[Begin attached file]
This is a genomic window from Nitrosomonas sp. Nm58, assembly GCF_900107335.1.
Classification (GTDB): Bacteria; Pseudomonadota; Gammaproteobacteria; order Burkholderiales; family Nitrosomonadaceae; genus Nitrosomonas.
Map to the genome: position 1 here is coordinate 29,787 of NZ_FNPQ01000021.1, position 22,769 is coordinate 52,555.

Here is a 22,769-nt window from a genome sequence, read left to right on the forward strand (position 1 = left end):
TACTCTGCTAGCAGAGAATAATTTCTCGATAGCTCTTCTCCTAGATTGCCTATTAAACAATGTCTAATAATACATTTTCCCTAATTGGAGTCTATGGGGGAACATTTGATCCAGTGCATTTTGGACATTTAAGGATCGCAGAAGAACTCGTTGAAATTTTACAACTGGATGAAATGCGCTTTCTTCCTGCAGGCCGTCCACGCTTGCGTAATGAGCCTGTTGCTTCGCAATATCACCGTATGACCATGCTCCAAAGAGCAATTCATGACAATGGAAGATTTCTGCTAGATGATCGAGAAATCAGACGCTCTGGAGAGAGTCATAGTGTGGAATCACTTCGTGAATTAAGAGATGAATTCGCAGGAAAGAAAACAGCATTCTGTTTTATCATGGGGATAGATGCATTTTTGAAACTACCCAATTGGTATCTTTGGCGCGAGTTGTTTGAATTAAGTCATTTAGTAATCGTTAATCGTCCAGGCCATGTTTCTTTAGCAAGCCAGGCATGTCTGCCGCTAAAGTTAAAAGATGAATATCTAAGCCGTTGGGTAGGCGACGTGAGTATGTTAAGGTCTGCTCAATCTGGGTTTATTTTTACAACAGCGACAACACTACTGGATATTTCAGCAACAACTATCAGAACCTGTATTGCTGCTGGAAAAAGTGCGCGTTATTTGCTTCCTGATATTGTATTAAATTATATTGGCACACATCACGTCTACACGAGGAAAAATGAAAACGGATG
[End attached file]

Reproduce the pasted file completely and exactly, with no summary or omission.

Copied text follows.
This is a genomic window from Nitrosomonas sp. Nm58, assembly GCF_900107335.1.
Classification (GTDB): Bacteria; Pseudomonadota; Gammaproteobacteria; order Burkholderiales; family Nitrosomonadaceae; genus Nitrosomonas.
Map to the genome: position 1 here is coordinate 29,787 of NZ_FNPQ01000021.1, position 22,769 is coordinate 52,555.

Here is a 22,769-nt window from a genome sequence, read left to right on the forward strand (position 1 = left end):
TACTCTGCTAGCAGAGAATAATTTCTCGATAGCTCTTCTCCTAGATTGCCTATTAAACAATGTCTAATAATACATTTTCCCTAATTGGAGTCTATGGGGGAACATTTGATCCAGTGCATTTTGGACATTTAAGGATCGCAGAAGAACTCGTTGAAATTTTACAACTGGATGAAATGCGCTTTCTTCCTGCAGGCCGTCCACGCTTGCGTAATGAGCCTGTTGCTTCGCAATATCACCGTATGACCATGCTCCAAAGAGCAATTCATGACAATGGAAGATTTCTGCTAGATGATCGAGAAATCAGACGCTCTGGAGAGAGTCATAGTGTGGAATCACTTCGTGAATTAAGAGATGAATTCGCAGGAAAGAAAACAGCATTCTGTTTTATCATGGGGATAGATGCATTTTTGAAACTACCCAATTGGTATCTTTGGCGCGAGTTGTTTGAATTAAGTCATTTAGTAATCGTTAATCGTCCAGGCCATGTTTCTTTAGCAAGCCAGGCATGTCTGCCGCTAAAGTTAAAAGATGAATATCTAAGCCGTTGGGTAGGCGACGTGAGTATGTTAAGGTCTGCTCAATCTGGGTTTATTTTTACAACAGCGACAACACTACTGGATATTTCAGCAACAACTATCAGAACCTGTATTGCTGCTGGAAAAAGTGCGCGTTATTTGCTTCCTGATATTGTATTAAATTATATTGGCACACATCACGTCTACACGAGGAAAAATGAAAACGGATG